The 2015 Compliance Year in Review (and Look Forward to the Rest of 2016)

The start of 2016 may be filled with hope for good compliance-related news to come, but before we travel too far forward with our prognostications, let’s take a look back at some of the stories that really struck a chord in 2015. Charge up your flux capacitor everyone, as we travel back a few weeks and months, with this edition of the Compliance News in Review: the Yearly Edition.

In 2015, a full year’s worth of data was submitted to the Open Payments program. Considering the rejection of massive amounts of 2014 data, as well as the registration issues and delays that plagued the first Open Payments data submission period, system users certainly had cause to be concerned about the 2015 period. Happily, CMS made improvements, and the process, while not problem free, was smoother in 2015. The agency improved its validated physician list for manufacturers and its data matching processes, which resulted in fewer records being rejected. The improvements in the registration process seemed to help manufacturers, but did little to improve the physician experience.

CMS announced additional improvements that will hopefully improve users’ experience in 2016, including the removal of limitations around entering special characters in text fields, and improving users’ downloading capabilities.

The life sciences industry certainly pushed the free speech issue with the FDA in 2015. Two companies filed suits against the agency, arguing that they had the right to truthfully promote drugs for off-label uses. In the Amarin suit, the court granted an injunction, and the company is free to promote the drug for use in a wider patient population than the drug was originally approved.

On the heels of that case, Pacira filed suit over the FDA’s insistence that the company was promoting a pain killer for post-surgery pain, an unapproved use.  After the company received a warning letter, stating that drug was only approved for use following a specific type of surgery, Pacira argued that the FDA was illegally trying to narrow the approved use. The company also argued that even if it was promoting the drug for an off-label purpose, it had the right to do so, as long as it was sharing truthful information. The FDA quietly removed the warning letter from its website and eventually settled the case.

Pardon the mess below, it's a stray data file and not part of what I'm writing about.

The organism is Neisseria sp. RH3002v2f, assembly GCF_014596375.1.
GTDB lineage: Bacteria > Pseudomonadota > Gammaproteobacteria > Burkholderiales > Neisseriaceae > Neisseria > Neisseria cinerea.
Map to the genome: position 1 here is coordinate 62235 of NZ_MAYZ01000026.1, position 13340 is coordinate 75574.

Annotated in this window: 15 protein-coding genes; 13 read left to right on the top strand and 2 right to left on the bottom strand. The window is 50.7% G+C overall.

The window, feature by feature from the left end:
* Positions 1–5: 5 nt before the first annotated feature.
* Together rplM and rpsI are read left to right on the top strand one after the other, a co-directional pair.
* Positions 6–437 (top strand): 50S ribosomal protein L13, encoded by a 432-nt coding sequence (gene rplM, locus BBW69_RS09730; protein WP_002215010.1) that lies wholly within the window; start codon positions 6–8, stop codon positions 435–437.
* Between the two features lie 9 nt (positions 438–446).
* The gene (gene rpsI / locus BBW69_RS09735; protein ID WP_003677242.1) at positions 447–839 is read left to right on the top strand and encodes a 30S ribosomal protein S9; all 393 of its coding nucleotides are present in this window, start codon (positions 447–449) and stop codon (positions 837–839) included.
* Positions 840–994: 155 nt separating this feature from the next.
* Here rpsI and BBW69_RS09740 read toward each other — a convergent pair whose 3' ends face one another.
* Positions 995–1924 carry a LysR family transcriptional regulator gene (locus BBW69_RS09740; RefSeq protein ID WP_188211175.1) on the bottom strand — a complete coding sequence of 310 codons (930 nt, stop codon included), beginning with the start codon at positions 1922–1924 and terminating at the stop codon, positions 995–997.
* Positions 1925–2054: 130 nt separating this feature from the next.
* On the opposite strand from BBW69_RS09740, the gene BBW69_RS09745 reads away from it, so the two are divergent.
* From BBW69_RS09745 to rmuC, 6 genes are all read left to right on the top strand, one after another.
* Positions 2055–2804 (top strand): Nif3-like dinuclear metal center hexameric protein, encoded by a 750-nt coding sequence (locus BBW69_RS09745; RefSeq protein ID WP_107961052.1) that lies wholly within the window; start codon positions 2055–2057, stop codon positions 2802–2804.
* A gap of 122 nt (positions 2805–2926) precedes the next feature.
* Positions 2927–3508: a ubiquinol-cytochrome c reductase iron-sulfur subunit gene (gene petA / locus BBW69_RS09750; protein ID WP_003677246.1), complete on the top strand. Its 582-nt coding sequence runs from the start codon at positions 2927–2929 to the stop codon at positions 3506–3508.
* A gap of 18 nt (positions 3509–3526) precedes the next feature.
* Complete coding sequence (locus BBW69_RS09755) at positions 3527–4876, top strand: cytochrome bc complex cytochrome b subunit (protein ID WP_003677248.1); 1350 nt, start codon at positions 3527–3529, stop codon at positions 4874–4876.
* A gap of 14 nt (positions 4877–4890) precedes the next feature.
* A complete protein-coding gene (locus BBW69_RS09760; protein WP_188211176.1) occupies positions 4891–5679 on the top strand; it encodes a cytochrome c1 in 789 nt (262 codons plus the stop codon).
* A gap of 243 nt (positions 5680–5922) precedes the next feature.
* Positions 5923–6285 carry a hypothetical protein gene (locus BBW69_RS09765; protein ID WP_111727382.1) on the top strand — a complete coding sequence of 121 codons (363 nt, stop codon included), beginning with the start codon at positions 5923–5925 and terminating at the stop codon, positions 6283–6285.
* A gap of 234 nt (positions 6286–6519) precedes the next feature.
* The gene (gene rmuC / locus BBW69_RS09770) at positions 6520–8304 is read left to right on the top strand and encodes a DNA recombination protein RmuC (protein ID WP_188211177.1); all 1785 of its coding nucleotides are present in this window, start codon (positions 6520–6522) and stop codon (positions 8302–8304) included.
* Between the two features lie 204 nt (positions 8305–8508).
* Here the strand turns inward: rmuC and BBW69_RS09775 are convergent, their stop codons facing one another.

After years of chatter, but very little visible action, the Serious Fraud Office entered into its first deferred prosecution agreement with a corporate entity, over violations of the U.K. Bribery Act. Standard Bank was accused of failing to prevent bribery by an allied person. The DPA remains in effect for three years and requires the bank to pay $32.6 million; submit to a review of its anti-bribery policies by an independent reviewer and make any changes recommended by the reviewer; and cooperate with authorities in any other matters that arise from the indictment.

The year was devoid of multi-billion dollar settlements in the industry, but 2015 did see the largest settlement by the OIG under its civil monetary penalty authority. The OIG settled with Sandoz for $12.64 million over allegations the company submitted inaccurate ASP data to the Medicare program. The agency alleged that the company submitted inaccurate data between 2010 and 2012, which “undermined the integrity of the Medicare Part B drug pricing system.”

Any worthwhile year-end retrospective needs to include a look forward. So here are the issues that we think will be hot topics in 2016:

  1. Drug pricing transparency. In 2015, several states proposed laws that would require companies to disclose costs for drugs that run in the thousands of dollars per-dose or course of treatment. This push isn’t likely to go away, considering recent dramatic drug price hikes by companies like Valeant and Turing, which resulted in inquiries by lawmakers in the latter part of the year.
  2. Transparency in Europe. Staying on the transparency theme, we expect physician spend reporting in Europe to be a prominent news story toward the middle of the year. The first round of reporting under the EFPIA Transparency Code is due then, and the first round is sure to be thoroughly dissected and analyzed.
  3. Individual accountability. In September of 2015, the Department of Justice released a memo from Deputy Attorney General Sally Quillian Yates saying the agency plans to focus on holding individuals accountable in cases of corporate crime. Not exactly earth shattering news, but the DOJ has put it in writing, so they must really, really mean it. Whether the agency brings a case against an individual in 2016 or not, the policy is sure to be widely discussed by federal prosecutors and other agency representatives at conferences throughout the year.

Have a great 2016 everyone! We’ll see you at CBI’s Pharmaceutical Compliance Congress January 26 and 27.

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